When was the last time you went to the Lord for help? When was the last time you sought Him in prayer and asked Him to help you with something? When you sought Him, what did you ask? And when you asked, did you believe? Did you really believe that He is able to grant that request? “Jesus answered and said to them, “Have faith in God. For assuredly I say to you, whoever says to this mountain, `Be removed and be cast into the sea,’ and does not doubt in his heart, but believes that those things He says will come to pass, he will have whatever he says. Therefore I say to you, whatever things you ask when you pray, believe that you receive, and you will have” (Mark 11:22-24). “All things whatever you ask in prayer, believing, you will receive” (Mark 11:24).

The last time you sought the Lord for help, did you believe that what you asked for would come to pass? Do you really believe, for example, that the Lord is able to overcome your greatest fault?

The Lord Jesus Christ is God. He is able to heal any sickness and any disease. No human problem is too great for Him to overcome if only we will believe that He can do it.

But let us not forget the third question in the test: What will you do? You see, if we accept the Lord as our God, and if we believe that He has power to heal every sickness and every disease, then we are left with a final logical question: How will we follow through?

Suppose, for example, a teenager is having trouble in school. She trusts her parents for their wisdom and for their advice, and so she comes to them to talk about it. “All my teachers are against me,” she says. Her parents listen, they talk with her about her problem, and maybe they suggest one or two options for how she might behave differently, to help nurture her relationships with her teachers. Suppose that teenager doesn’t try any of the suggestions that have been given to her by her parents. She goes right on behaving as she has in the past. Can it really be said that she trusts the wisdom of her parents if she doesn’t follow through?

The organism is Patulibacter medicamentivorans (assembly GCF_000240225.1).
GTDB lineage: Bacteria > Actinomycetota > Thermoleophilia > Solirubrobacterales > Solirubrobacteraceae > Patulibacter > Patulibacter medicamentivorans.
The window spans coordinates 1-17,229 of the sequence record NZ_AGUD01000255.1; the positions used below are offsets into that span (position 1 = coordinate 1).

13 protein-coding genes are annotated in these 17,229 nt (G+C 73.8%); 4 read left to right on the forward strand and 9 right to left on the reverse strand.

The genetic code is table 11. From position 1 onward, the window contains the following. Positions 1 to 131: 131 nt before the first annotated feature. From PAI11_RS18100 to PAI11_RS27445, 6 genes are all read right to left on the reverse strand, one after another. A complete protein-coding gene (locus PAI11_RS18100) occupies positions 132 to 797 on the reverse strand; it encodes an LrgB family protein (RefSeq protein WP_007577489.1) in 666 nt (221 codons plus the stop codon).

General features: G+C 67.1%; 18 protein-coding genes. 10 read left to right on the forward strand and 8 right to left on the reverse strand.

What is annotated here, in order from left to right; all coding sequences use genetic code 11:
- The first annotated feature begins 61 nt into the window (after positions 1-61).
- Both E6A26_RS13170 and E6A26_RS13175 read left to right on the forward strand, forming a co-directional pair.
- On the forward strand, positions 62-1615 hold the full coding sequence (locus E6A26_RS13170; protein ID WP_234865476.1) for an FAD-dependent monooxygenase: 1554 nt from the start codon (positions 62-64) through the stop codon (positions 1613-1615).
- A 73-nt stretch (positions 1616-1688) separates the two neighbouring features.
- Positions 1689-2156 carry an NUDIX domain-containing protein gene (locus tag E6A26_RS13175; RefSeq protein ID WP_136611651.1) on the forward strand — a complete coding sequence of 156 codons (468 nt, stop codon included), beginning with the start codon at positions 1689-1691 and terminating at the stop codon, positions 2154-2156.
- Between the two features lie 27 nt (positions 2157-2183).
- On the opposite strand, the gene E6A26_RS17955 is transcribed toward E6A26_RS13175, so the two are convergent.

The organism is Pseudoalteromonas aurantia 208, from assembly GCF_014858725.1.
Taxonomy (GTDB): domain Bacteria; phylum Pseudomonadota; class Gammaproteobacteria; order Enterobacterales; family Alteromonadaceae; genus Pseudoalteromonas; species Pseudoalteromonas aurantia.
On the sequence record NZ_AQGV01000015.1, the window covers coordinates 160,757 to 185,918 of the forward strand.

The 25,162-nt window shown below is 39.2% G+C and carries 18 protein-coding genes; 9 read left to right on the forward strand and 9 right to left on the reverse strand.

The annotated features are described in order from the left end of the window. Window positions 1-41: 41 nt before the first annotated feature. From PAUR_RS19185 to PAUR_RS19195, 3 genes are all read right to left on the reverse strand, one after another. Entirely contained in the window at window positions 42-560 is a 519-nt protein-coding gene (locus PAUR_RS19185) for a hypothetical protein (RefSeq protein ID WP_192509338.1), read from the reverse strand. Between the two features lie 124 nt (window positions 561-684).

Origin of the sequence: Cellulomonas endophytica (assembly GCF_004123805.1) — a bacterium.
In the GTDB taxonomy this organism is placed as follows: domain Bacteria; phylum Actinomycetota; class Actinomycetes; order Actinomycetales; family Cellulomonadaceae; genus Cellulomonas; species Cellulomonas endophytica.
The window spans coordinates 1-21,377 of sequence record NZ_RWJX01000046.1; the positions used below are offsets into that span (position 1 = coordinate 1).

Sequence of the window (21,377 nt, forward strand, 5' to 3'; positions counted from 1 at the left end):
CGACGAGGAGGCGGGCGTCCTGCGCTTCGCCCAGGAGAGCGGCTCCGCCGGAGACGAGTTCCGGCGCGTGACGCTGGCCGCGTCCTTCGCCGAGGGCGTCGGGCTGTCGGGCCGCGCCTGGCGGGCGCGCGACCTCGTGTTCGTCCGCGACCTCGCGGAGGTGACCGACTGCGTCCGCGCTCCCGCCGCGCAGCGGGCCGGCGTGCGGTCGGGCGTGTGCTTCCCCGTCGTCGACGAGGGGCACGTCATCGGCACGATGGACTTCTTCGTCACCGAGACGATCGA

If the Lord is God, and if we believe that He has power to heal and save, the natural and logical consequence is that we would follow through on whatever advice He gives us to help with the healing (see AC 10083:6).

In this regard I am reminded of the number of times that I have talked with people about trouble in human relationships. Often in those conversations I have recalled the teaching in the New Testament which says, “If your brother sins against you, go and tell him his fault between you and him alone. If he hears you, you have gained your brother” (Matthew 18:15).

How many of us know that truth from the New Testament? How many of us are aware of that piece of advice for helping relationships heal? And yet how many of us, when we think of a teaching like that, will say, “That’s too hard to do. That’s too hard to follow through on.” And a response like that is understandable; there can be a lot of fear surrounding such an approach to our brother: “What will he do?” “Will she even listen to me?” “He will yell at me.” “Maybe I’ll just let it lie. After all, it doesn’t seem important enough to bring up.”

There you are, hurting in a personal relationship. You want to believe in the Lord Jesus Christ. You want to believe He has power to heal and save. The Lord has called to your mind a bit of advice out of His Word one that you sense may help and yet you aren’t following through on that advice.

If Jesus Christ is our God, and if we believe that He is able to heal and save, and if He suggests a course of action and we don’t follow His lead, can it really be said that we believe in Him? Can we really expect that we will be helped in our struggles? Jesus said, “If you do not believe that I am, you will die in your sins” (John 8:24).

Belief in the Lord Jesus Christ belief that He has power to lift us up and save us; belief that He is able to accomplish whatever we long for is the first and most essential element of spiritual life (see AC 10083:5,6). It’s the beacon in the night to which every ship will eventually turn. It’s the pearl of great price. Without it no one can see and no one can love, and no one can be truly happy or at peace (see AC 10083:6). The Lord Jesus Christ is power, and He alone is peace.